Today marks the first day since the beginning of lockdown where people can stay overnight (or indeed longer!) in self-catering holiday accommodation in Scotland. With that restriction lifting and lots of people keen to have a view of the world other than from their sofa, it is no wonder the tourism industry is reporting a significant increase in bookings.

Below, we highlight 5 considerations for providers of self-catering accommodation to think in the context of COVID-19.

1. Have you carried out a COVID-19 specific risk assessment?

The risks of COVID-19 are known and therefore need to be managed. You should review the risks arising from their rental business and identify ways to minimise the risk of COVID-19 to guests entering your property. This might include enhanced cleaning regimes, contactless check in/out and taking steps to reduce touch points within the property (for example, removing any basic food supplies which might normally have been provided).

2. Have you reviewed your terms and conditions?

You should review your cancellation and refund policy in respect of what to do if a guest can’t attend the property due to contracting COVID-19 or if a guest develops COVID-19 symptoms whilst at the property.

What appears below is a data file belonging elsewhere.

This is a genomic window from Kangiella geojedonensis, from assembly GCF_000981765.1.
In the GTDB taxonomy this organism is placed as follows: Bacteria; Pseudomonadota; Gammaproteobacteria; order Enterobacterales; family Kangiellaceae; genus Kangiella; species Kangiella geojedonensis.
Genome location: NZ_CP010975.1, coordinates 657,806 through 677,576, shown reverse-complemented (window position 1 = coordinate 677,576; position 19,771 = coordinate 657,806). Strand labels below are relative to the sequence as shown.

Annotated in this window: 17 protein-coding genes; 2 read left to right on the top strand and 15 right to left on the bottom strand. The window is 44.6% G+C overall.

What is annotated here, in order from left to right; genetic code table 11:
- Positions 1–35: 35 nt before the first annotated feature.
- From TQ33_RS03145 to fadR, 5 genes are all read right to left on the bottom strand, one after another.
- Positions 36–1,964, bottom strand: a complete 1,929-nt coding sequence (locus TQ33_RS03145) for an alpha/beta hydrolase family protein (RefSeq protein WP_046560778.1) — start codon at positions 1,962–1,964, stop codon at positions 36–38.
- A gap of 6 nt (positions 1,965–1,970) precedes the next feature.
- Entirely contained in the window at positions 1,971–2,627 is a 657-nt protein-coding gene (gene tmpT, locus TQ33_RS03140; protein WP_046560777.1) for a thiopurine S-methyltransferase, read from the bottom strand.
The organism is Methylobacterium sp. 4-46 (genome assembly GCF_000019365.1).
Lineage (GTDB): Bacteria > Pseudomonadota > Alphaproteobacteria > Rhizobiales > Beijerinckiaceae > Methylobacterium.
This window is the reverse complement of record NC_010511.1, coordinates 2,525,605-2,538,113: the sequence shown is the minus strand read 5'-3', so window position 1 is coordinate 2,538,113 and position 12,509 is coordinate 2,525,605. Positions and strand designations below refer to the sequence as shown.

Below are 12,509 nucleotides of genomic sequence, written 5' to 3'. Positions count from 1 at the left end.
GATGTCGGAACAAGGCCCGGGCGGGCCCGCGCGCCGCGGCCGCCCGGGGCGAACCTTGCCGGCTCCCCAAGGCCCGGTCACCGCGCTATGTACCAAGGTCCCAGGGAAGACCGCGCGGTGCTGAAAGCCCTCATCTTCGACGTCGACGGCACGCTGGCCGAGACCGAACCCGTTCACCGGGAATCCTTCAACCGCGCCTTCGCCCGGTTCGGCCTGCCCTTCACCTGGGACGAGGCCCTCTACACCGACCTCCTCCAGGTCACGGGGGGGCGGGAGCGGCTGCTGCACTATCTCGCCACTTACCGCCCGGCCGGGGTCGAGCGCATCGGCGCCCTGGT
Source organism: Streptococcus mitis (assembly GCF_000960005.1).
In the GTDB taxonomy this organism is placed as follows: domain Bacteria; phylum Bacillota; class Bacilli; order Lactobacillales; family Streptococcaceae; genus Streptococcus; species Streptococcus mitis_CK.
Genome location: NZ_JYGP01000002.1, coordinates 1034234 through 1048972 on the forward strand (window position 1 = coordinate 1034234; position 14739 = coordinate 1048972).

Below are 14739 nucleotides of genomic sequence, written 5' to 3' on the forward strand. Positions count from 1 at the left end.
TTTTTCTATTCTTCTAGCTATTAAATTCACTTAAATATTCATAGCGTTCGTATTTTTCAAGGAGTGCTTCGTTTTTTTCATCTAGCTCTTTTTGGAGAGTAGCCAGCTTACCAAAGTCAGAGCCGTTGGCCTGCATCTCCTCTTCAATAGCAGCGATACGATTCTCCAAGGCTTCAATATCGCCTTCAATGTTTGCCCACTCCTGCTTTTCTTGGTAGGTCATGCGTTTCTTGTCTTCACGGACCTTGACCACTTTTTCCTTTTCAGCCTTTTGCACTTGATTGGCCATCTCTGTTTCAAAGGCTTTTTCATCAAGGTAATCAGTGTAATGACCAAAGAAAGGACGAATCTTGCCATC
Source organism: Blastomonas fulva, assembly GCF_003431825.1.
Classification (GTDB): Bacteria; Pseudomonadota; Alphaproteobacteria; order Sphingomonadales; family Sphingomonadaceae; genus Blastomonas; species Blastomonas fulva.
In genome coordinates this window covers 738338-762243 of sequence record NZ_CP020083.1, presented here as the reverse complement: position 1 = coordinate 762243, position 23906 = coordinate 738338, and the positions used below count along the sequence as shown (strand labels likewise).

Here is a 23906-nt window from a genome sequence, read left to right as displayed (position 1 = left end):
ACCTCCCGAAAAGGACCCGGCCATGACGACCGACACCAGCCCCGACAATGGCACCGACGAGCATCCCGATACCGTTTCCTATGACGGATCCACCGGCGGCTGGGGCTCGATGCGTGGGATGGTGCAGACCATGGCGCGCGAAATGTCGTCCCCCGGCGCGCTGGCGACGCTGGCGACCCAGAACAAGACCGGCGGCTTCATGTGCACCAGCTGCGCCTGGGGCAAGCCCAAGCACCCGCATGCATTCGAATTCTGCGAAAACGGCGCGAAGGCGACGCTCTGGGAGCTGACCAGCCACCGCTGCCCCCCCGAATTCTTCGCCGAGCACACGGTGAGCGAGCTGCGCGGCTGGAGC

3. Do you have a code of practice for guests?

Once satisfied that the property is in a position to be rented safely, you may wish to consider what they are asking guests to do whilst they are staying at the property to limit the risks to them, and others, further. Guidance could be issued on steps to follow whilst staying at the property, such as hand hygiene, waste disposal and bagging linen before departure. 

4. Have you considered what will happen if a guest becomes ill whilst at your property?

You should consider implementing a procedure for what do if someone develops COVID-19 symptoms whilst at the property to ensure that the necessary steps are taken to minimise the risk of further infection. This procedure should be notified to guests ahead of their stay.

5. Do you have appropriate insurance cover?

You should ensure you have appropriate public liability (and, if appropriate, employer's liability) insurance cover, to protect you in the event that a guest does make a claim alleging to have contracted COVID-19 whilst at the property.


Lynn Livesey

Legal Director